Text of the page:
Summer Hearing Hazards

Last update on Jun, 30, 2020

As the weather gets nicer, it's time to get outside, get active and have some fun. But some summertime  activities can expose you to harmful noises that you might not even think about.

How loud is too loud?

A good rule of thumb is 85 decibels (dB)...extended or repeated sounds at 85 decibels or more can cause noise-induced hearing loss. The louder the sounds, the quicker the hearing loss. The BHI estimates that 30 million Americans are exposed to dangerous noise levels every day.

Here are a few summer activities that can be hazardous:

1. Yard work: 90 dB-120 dB

You might not immediately consider home improvements projects as dangerous to your hearing as a rock concert, but they can be. The estimated decibel levels of lawn mowers, leaf blowers, weed whackers, hedge trimmers, chainsaws and power tools can be damaging as loud music over an extended period of time.

2. Recreational rides: 95 dB-110 dB

Hitting the road or the open waters could affect your hearing. The estimated decibel levels from wind and engine noise when riding motorcycles, boats, jet skis and 4-wheelers could cause hearing loss. Also, road construction can dampen the fun of any ride in an unexpected way. Jackhammers and other loud construction equipment could affect your hearing.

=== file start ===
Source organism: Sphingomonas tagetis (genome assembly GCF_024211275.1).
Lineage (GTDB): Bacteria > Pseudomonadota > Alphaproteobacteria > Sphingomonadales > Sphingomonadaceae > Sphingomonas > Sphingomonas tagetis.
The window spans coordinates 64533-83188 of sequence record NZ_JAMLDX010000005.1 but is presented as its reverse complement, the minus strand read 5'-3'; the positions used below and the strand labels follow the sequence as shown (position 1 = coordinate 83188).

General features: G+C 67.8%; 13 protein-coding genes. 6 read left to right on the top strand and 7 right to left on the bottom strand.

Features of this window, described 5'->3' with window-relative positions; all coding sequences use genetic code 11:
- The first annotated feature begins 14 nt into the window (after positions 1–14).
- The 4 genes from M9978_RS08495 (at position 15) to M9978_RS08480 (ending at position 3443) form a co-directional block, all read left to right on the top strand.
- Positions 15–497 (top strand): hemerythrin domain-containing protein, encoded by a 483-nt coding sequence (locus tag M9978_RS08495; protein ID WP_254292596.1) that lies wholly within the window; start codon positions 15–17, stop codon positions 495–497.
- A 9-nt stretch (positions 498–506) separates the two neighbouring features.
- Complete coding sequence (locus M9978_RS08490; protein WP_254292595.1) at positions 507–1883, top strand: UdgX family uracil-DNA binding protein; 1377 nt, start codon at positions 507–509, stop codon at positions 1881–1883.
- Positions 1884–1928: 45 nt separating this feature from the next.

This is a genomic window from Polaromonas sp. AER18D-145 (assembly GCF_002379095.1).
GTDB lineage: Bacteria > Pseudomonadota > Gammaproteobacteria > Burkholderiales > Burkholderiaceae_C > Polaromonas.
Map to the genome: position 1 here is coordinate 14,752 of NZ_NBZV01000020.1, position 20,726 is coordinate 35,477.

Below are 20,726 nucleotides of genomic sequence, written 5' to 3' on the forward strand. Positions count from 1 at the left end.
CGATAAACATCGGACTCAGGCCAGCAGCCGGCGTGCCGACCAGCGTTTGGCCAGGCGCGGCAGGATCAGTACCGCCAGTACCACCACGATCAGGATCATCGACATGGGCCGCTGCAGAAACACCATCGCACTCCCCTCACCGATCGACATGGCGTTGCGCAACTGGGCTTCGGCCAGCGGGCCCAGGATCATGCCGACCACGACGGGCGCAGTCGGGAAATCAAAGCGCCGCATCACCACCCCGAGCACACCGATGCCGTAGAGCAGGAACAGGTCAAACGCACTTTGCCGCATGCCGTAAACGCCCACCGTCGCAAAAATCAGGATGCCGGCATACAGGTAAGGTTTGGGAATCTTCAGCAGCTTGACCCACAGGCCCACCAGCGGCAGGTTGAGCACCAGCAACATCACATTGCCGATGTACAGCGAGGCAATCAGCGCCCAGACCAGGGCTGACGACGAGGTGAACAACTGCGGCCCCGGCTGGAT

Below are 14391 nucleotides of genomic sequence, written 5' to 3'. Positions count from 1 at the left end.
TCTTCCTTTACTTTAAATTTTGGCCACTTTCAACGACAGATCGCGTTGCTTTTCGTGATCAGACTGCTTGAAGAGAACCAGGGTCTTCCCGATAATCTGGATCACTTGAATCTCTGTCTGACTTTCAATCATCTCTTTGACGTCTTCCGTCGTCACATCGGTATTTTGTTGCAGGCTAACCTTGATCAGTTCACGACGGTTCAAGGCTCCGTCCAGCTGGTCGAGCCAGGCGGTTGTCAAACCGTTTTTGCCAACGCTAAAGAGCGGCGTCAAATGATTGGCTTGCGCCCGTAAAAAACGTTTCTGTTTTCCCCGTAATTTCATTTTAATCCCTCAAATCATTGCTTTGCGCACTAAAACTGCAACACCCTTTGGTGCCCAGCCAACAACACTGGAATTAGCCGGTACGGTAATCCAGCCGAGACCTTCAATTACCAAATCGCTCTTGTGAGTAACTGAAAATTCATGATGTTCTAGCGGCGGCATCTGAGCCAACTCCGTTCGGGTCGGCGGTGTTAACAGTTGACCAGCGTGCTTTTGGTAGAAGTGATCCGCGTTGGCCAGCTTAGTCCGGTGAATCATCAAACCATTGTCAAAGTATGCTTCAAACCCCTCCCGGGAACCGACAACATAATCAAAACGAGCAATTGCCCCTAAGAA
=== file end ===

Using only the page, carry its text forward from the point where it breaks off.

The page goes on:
3. Outdoor events: 95 dB-115 dB

It might be surprising to learn that even outdoor events can be too loud. Cheers at sporting events, bands playing in a parade and concerts at a band shell can all reach damaging levels. Remember to protect yourself and the youngest ears to ensure everyone's hearing health.

4. Fireworks: +140 dB

One loud boom could permanently affect your hearing. Avoid setting off fireworks yourself. There's just not a safe distance between you and firecrackers. Enjoy displays offered at city parks that are handled by professionals.

If you're out doing one of these activities, think about these 5 things to determine if the event is too loud...

  • If you have to shout over background noise in order to be heard
  • If you can hear people talking to you, but you can't understand them
  • If your smartphone decibel app says the volume is over 85 dB
  • If the noise is painful to your ears
  • If your ears are ringing during or after the event
A couple talking with an Amplifon hearing professional in an Amplifon center
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If ringing, pain or any other hearing issues are still around a couple of days after an event, please contact a hearing professional.

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